Several health experts have called for preparations for the third wave of COVID-19, which they predict will hit India later this year. They have also warned that children will be affected in the third wave. However, the Central government on Monday said there is no indication "as of now" that it will severely affect the children.
This comes after the Indian Academy of Paediatrics (IAP), a body representing paediatricians across the country, on Saturday said it was "highly unlikely that the third wave will predominantly or exclusively affect children".
The IAP said that almost 90 per cent of the infections in children so far has been mild or asymptomatic. "The most important reason is the lesser expression of specific receptors to which this virus binds to enter the host, and also their immune system. A very small percentage of infected children may develop moderate-severe disease. If there is a massive increase in the overall numbers of infected individuals, a large number of children with moderate-severe disease may be seen," it said.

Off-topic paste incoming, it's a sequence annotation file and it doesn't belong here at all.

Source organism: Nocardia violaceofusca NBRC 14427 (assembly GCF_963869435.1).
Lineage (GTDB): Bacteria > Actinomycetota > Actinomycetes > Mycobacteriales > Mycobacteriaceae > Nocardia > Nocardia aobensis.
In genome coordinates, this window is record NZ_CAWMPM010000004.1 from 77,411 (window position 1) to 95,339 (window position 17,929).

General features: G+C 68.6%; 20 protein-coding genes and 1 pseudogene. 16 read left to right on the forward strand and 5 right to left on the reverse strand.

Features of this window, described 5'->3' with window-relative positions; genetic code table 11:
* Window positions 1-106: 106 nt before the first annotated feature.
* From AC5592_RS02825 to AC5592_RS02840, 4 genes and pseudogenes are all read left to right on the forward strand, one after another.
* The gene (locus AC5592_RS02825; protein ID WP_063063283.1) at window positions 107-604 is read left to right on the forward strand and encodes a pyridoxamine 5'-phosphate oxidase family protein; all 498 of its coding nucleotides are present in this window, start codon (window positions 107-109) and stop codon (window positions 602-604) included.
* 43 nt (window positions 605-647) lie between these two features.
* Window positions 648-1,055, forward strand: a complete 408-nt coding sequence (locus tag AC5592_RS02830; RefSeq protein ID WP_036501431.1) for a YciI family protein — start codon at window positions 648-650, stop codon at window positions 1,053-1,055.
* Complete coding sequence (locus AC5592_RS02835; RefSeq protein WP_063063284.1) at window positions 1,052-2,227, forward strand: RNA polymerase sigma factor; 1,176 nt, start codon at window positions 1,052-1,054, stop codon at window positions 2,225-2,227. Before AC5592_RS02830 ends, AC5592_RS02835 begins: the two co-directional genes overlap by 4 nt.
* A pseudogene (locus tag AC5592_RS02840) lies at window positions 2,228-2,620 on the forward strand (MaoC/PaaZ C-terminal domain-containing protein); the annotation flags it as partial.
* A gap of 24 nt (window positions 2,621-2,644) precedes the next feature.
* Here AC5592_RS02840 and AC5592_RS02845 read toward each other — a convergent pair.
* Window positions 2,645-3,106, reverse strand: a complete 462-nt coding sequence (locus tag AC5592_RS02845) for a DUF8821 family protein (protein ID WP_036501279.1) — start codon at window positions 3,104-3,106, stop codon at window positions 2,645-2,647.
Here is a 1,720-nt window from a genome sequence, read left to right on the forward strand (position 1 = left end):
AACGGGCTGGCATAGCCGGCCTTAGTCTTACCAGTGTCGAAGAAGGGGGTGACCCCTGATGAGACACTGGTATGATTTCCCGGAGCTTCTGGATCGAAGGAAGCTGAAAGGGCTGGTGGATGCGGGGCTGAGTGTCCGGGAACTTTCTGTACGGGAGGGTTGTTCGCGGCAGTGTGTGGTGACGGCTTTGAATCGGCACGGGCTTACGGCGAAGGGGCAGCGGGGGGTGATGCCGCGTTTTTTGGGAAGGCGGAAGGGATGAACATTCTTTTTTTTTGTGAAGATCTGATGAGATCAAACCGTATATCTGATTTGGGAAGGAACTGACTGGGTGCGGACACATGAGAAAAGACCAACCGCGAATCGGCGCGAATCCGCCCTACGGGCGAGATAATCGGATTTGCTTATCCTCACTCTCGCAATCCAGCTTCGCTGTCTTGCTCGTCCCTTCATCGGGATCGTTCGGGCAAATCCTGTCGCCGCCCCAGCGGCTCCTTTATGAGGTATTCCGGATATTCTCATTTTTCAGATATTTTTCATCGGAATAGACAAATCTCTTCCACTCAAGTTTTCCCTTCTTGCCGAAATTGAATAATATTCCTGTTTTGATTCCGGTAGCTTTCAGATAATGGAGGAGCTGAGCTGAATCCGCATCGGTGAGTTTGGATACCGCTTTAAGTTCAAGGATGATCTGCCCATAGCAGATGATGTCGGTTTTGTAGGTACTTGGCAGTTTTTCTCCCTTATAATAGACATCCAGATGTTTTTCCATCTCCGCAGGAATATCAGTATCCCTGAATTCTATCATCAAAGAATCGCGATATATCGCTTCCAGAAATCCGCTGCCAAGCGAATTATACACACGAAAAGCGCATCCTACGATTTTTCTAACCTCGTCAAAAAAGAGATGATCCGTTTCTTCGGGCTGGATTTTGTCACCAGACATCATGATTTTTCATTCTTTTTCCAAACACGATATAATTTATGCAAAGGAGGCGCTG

In the first wave, the severe disease occurred primarily in the elderly and individuals with co-morbidities. In the current (second) wave, large number of younger age group (30-45 years) individuals have developed the severe disease as also those without co-morbidities, said IAP. Now, after the second wave is over, if we do not continue following COVID appropriate behaviour, the third wave (if it occurs) is likely to infect the remaining non-immune individuals – that may include children also, IAP advisory added.
"Children are as susceptible as adults and older individuals to develop infection, but not severe disease. It is highly unlikely that the third wave will predominantly or exclusively affect children," it further said.
Meanwhile, talking about the effect of the pandemic on children and young people, AIIMS, Delhi director Randeep Guleria on Monday said that children have suffered collateral damage due to mental stress, smartphone addiction and education challenges amid the ongoing COVID-19 pandemic.